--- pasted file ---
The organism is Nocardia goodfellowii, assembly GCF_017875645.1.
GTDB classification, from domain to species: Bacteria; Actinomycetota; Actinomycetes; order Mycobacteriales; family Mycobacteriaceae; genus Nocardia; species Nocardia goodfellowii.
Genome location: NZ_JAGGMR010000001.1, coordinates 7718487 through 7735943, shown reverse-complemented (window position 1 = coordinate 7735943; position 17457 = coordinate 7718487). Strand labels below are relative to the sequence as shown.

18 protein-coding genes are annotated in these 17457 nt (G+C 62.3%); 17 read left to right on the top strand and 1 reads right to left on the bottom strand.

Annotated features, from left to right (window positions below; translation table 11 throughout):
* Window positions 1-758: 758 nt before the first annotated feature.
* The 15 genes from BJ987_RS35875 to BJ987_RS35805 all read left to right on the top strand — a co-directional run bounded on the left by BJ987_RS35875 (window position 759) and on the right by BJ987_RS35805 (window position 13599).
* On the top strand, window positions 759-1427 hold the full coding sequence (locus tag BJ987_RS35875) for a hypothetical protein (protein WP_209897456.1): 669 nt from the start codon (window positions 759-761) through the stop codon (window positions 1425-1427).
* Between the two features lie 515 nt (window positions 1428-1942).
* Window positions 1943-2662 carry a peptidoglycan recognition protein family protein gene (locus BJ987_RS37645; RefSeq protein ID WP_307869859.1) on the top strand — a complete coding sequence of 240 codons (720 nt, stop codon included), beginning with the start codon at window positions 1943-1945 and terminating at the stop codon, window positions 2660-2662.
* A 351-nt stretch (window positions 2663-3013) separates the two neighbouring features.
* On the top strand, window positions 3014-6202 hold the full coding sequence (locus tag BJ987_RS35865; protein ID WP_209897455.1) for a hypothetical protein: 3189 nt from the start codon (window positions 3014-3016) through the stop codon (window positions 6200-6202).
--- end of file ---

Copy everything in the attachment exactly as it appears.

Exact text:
The organism is Nocardia goodfellowii, assembly GCF_017875645.1.
GTDB classification, from domain to species: Bacteria; Actinomycetota; Actinomycetes; order Mycobacteriales; family Mycobacteriaceae; genus Nocardia; species Nocardia goodfellowii.
Genome location: NZ_JAGGMR010000001.1, coordinates 7718487 through 7735943, shown reverse-complemented (window position 1 = coordinate 7735943; position 17457 = coordinate 7718487). Strand labels below are relative to the sequence as shown.

18 protein-coding genes are annotated in these 17457 nt (G+C 62.3%); 17 read left to right on the top strand and 1 reads right to left on the bottom strand.

Annotated features, from left to right (window positions below; translation table 11 throughout):
* Window positions 1-758: 758 nt before the first annotated feature.
* The 15 genes from BJ987_RS35875 to BJ987_RS35805 all read left to right on the top strand — a co-directional run bounded on the left by BJ987_RS35875 (window position 759) and on the right by BJ987_RS35805 (window position 13599).
* On the top strand, window positions 759-1427 hold the full coding sequence (locus tag BJ987_RS35875) for a hypothetical protein (protein WP_209897456.1): 669 nt from the start codon (window positions 759-761) through the stop codon (window positions 1425-1427).
* Between the two features lie 515 nt (window positions 1428-1942).
* Window positions 1943-2662 carry a peptidoglycan recognition protein family protein gene (locus BJ987_RS37645; RefSeq protein ID WP_307869859.1) on the top strand — a complete coding sequence of 240 codons (720 nt, stop codon included), beginning with the start codon at window positions 1943-1945 and terminating at the stop codon, window positions 2660-2662.
* A 351-nt stretch (window positions 2663-3013) separates the two neighbouring features.
* On the top strand, window positions 3014-6202 hold the full coding sequence (locus tag BJ987_RS35865; protein ID WP_209897455.1) for a hypothetical protein: 3189 nt from the start codon (window positions 3014-3016) through the stop codon (window positions 6200-6202).